Lysimachus in his turn presents on his coins the diademed head of Alexander, deified, wearing the sacred horns of Ammon. When Alexander conquered Egypt, he was hailed by the high-priest of Ammon as the son of the god and Alexander’s generals are determined to let no one forget it.

In 305 B.C. Antigonus and his son Demetrius assume the title of king. Ptolemy, Cassander, Lysimachus and Seleucus react to the challenge by doing the same. Henceforth the effigies of these men, wearing the Macedonian diadem, appear on their gold and silver coins. Their patron gods appear on the reverse. This ushurs in the age of royal portraiture.

The battle of lpsus in Phrygia in 301, called the “battle of the kings”, signals the great military clash between Alexander’s generals. The war elephant plays an important role in the outcome of this battle and is the symbol of military strength. The armies of Seleucus and Lysimachus with one hundred and fifty elephants cut off the infantry of Antigonus, left mortally wounded on the battlefield.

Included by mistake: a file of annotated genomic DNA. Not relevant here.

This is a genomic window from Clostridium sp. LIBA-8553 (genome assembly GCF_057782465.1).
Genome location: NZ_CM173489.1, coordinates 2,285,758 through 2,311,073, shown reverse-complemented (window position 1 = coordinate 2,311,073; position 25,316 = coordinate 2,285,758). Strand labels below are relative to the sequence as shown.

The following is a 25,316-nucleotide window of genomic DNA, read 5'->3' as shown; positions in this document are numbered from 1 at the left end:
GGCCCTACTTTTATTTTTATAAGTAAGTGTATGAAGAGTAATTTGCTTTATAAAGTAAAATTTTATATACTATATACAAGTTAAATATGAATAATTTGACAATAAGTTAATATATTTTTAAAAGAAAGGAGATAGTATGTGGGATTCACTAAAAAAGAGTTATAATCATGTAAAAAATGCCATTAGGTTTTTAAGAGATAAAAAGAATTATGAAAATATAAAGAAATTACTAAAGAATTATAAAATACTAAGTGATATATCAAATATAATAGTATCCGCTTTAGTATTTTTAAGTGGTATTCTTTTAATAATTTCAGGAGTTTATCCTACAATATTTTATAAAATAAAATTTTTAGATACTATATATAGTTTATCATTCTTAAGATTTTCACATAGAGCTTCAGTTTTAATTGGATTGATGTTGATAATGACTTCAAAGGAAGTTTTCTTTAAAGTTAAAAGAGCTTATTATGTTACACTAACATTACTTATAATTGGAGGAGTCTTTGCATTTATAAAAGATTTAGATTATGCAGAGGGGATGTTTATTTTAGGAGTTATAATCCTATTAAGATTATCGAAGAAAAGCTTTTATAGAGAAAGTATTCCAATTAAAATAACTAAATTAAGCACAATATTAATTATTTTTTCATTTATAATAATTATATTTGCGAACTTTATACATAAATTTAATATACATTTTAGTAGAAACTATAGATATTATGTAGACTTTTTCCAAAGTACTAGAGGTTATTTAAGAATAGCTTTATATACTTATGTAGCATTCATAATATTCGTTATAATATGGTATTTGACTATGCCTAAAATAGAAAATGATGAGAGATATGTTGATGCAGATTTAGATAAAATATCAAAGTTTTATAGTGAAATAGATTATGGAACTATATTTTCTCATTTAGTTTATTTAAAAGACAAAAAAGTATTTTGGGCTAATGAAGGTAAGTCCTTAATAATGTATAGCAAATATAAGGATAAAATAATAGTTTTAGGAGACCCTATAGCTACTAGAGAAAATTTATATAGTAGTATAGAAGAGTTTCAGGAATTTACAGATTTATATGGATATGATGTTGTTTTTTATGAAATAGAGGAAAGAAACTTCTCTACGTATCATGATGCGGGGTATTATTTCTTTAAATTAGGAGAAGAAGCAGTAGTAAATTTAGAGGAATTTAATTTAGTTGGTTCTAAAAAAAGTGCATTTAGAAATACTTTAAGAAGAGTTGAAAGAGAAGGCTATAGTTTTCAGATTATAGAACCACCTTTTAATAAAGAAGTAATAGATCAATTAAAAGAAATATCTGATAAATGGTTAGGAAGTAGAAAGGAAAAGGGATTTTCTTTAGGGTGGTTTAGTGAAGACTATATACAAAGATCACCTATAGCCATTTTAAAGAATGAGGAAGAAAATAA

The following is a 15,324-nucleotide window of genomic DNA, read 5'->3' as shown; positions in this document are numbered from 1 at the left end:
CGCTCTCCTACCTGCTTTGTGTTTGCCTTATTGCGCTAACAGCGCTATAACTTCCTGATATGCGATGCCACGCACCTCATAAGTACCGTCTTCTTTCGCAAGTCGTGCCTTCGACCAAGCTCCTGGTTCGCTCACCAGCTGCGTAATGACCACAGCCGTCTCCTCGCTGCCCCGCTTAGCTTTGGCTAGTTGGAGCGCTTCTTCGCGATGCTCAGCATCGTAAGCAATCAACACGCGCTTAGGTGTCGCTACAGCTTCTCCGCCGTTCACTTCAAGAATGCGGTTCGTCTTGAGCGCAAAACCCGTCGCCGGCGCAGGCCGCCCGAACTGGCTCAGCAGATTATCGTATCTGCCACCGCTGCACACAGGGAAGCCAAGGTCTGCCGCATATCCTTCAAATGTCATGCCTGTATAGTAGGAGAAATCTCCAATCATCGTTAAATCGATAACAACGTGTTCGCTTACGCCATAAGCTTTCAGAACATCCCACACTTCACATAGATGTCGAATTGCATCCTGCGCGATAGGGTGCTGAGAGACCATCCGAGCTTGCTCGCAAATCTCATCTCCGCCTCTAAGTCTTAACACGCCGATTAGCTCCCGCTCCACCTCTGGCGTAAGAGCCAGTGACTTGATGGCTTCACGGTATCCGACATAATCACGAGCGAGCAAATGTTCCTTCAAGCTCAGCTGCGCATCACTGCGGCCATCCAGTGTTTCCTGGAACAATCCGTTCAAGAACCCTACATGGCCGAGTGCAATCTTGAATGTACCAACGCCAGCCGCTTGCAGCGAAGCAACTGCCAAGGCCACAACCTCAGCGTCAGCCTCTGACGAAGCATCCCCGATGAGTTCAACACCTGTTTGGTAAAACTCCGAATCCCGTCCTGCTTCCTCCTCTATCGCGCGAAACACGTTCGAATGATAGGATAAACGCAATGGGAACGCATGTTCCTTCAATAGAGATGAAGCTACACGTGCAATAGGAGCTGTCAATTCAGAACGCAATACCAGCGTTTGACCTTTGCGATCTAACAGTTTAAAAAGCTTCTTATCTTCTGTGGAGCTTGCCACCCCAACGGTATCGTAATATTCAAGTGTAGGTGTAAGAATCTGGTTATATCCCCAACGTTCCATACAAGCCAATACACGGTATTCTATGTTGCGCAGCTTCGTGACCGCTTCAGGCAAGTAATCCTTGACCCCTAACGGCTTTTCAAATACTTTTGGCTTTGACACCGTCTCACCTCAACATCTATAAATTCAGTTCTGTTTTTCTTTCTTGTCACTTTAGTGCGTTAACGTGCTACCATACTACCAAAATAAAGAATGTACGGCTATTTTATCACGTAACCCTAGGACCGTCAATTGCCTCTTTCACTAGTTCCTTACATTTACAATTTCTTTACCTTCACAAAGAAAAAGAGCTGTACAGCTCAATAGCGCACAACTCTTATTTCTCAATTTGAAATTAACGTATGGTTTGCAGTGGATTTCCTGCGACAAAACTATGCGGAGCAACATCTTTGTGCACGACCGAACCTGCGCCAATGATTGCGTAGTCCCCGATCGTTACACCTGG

Notwithstanding, his son Demetrius rules Phoenicia until 287 when it once again passes back to Ptolemy. It remains a dependency of the Ptolemies for nearly seventy years. In the year 285 Alexander’s empire is neatly divided between three of his former generals, Ptolemy in Egypt, Seleucus in Syria, Lebanon and Palestine, and Lysimachus in Thrace.

At his death at the age of eight-four Ptolemy leaves behind him a well organized kingdom and the great library at Alexandria. He is succeeded by his son, Ptolemy 11 Philadelphus (285-246).

The persistent lug of war between Ptolemies and Seleucids over Phoenicia, Syria and Palestine also results in great cultural changes in the region. Phoenician is discarded as a literary language and is replaced by Greek. Greek religious practices and beliefs take root but at the same time a Phoenician god travels south to Egypt and is honored with great pomp in Alexandria.